Sunday, June 16, 2024

NCtrend: Pork is king

Barbecue is having a moment. Pork is showing up everywhere from the Charlotte-based chicken titan Bojangles’ Inc. to scratch-and-sniff lottery tickets. Some might say it’s a barbecue renaissance as the traditional dish of the Carolinas is reimagined by high-end restaurants in Raleigh, Durham and Asheville. At the same time, Dan “Barbecue Jew” Levine and Southern culture scholar John Shelton Reed have teamed to save “real barbecue.” Even the Fox TV show The Simpsons last month featured a barbecue-themed episode as Homer bought a cooker: “It’s not a grill. It’s a smoker that you can grill on,” he explained to his family. The rest of the world is quickly catching on to what North Carolinians already know: Barbecue is a noun, not a verb.

Real ‘cue
Hundreds have signed the True ‘Cue pledge dreamed up by Levine, promising to eschew so-called “faux ‘cue” cooked with gas — and tattle on restaurants that don’t smoke their pork with wood or wood coals through online reviews and word-of-mouth. The campaign is tongue-in-cheek, but he’s serious about preserving authentic methods as he travels the state to “certify” barbecue restaurants. Levine, who writes his blog under the name of Porky LeSwine, is a real-estate developer for Durham-based Self-Help Credit Union. He co-founded the website with Reed, an author and retired UNC Chapel Hill sociology professor. The two struck up a “pork-based friendship” after Levine interviewed Reed and his wife, Dale, about their book Holy Smoke: The Big Book of North Carolina Barbecue.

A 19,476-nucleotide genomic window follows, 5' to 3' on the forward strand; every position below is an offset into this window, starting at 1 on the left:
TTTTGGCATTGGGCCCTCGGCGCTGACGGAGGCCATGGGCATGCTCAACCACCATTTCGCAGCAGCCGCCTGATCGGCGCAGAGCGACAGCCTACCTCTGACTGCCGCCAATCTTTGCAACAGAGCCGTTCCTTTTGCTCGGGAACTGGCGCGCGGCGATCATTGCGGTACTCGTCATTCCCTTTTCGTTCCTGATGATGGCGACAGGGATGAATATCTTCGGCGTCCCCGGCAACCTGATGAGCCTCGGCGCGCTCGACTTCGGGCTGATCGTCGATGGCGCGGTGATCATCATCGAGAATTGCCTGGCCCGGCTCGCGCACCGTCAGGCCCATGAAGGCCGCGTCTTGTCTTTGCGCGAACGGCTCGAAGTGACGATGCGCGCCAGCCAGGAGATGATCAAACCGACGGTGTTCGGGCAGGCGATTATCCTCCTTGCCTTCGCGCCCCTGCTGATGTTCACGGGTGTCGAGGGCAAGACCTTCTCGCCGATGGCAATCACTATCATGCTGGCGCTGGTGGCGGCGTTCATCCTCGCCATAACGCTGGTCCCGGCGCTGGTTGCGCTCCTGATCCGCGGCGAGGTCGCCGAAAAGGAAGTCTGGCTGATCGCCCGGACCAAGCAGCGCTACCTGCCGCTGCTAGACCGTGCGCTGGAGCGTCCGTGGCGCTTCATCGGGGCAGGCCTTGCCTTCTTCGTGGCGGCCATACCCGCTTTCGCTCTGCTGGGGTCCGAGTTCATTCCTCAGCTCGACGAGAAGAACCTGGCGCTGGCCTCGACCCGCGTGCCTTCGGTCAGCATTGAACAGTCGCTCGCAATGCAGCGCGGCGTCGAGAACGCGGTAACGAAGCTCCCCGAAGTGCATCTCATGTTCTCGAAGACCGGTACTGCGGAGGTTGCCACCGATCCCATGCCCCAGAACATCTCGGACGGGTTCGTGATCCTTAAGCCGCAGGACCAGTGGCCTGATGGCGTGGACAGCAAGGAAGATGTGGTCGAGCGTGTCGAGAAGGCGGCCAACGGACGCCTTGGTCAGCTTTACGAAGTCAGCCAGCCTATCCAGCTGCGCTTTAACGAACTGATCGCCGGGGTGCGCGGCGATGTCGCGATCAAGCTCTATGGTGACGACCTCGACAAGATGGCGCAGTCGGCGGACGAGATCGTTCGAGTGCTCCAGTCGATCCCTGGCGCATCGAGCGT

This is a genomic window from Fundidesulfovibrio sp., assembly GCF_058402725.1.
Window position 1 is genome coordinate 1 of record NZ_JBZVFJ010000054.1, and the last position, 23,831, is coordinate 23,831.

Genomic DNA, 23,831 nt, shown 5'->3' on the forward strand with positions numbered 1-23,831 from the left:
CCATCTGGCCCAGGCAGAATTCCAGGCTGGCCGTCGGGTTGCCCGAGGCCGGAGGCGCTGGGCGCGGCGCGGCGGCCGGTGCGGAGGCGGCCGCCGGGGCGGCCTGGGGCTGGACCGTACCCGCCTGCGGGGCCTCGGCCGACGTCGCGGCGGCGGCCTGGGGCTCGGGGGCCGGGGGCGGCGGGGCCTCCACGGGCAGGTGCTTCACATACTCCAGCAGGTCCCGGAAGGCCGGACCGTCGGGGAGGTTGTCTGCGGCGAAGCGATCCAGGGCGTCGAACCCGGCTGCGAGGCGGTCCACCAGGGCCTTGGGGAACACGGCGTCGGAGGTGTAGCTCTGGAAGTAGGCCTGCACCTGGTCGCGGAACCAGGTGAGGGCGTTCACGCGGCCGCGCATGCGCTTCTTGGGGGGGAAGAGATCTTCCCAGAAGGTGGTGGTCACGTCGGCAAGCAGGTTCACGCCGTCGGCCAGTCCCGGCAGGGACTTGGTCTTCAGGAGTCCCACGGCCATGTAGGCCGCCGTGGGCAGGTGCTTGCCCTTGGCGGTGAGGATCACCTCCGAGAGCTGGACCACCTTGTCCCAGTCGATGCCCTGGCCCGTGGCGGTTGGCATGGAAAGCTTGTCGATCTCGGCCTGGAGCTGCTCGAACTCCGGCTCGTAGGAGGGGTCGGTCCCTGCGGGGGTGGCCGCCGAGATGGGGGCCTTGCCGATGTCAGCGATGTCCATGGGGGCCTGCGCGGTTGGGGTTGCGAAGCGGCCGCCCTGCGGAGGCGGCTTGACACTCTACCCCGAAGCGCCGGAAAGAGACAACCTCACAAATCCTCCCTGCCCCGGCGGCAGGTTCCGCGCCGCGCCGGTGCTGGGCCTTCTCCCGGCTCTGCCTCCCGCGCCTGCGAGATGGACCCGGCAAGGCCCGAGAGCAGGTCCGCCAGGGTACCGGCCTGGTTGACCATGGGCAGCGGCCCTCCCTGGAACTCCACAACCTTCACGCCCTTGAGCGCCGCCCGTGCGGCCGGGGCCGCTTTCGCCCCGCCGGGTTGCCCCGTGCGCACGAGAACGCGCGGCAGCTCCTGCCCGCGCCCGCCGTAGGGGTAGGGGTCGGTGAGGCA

Levine and Reed have mixed feelings about the gentrification of barbecue at such restaurants as The Pit, with locations in Raleigh and Durham, where barbecued tofu and traditional pork barbecue are offered side by side. (So is alcohol, a rarity at most traditional barbecue joints, where sweet tea is the favored nectar.). Picnic, a restaurant opening by early 2016 in Durham by lawyer-turned-pitmaster Wyatt Dickson and chef Ben Adams is so neotraditional, Dickson doesn’t believe in chopping his barbecue, a method preferred by N.C. pitmasters. Some restaurants are adding barbecue “ambassadors” to explain the dish to newcomers.

“If transplants are going to be introduced to barbecue, it’s great to be introduced to barbecue the traditional way,” Levine says. Adds Reed: “I’m more optimistic than I was. If that’s what it takes to keep (traditional barbecue) alive, that’s what it takes.”

‘The secret to barbecue is sitting around doing nothing. No wonder I’m great at it.’ – Homer Simpson
Betting on barbecue
The N.C. Education Lottery has sold more than 1.7 million barbecue-scented lottery tickets since introducing  scratch-off BBQ Bucks in September. Pork products are hot in lottery tickets this year, with New Hampshire, Colorado and Indiana each introducing bacon-scented tickets. In North Carolina, there have been 92,000 entries in a “1,000 Pounds of Pork” second-chance drawing — 100 pounds of pork will go to 10 winners. In a separate poll, more than 10,000 users voted through Facebook and Twitter on whether they favored eastern Carolina style vs. western, which includes tomato or ketchup flavoring. Eastern barbecue, known for whole-hog cooking with a vinegar-based sauce, won handily.

North Carolina is the nation’s No. 2 pork producer, after Iowa. Last year, hogs generated about $2 billion in revenue. State officials counted about 8.7 million head as of Sept. 1, not much less than the human population of about 9.9 million.
Pigging out

Bojangles’ brought back its $2.99 pulled-pork sandwich this summer, while burger chain Wendy’s has offered pulled-pork cheese fries. Quiznos sold a Southern BBQ Pork sandwich in some areas. Opting for pork makes good business sense because the spread between pork and more expensive beef prices in October was 20% higher than the 10-year average, according to Bloomberg.

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Allison Williams
Allison Williams
Allison Williams is senior editor of Business North Carolina. You can reach her at

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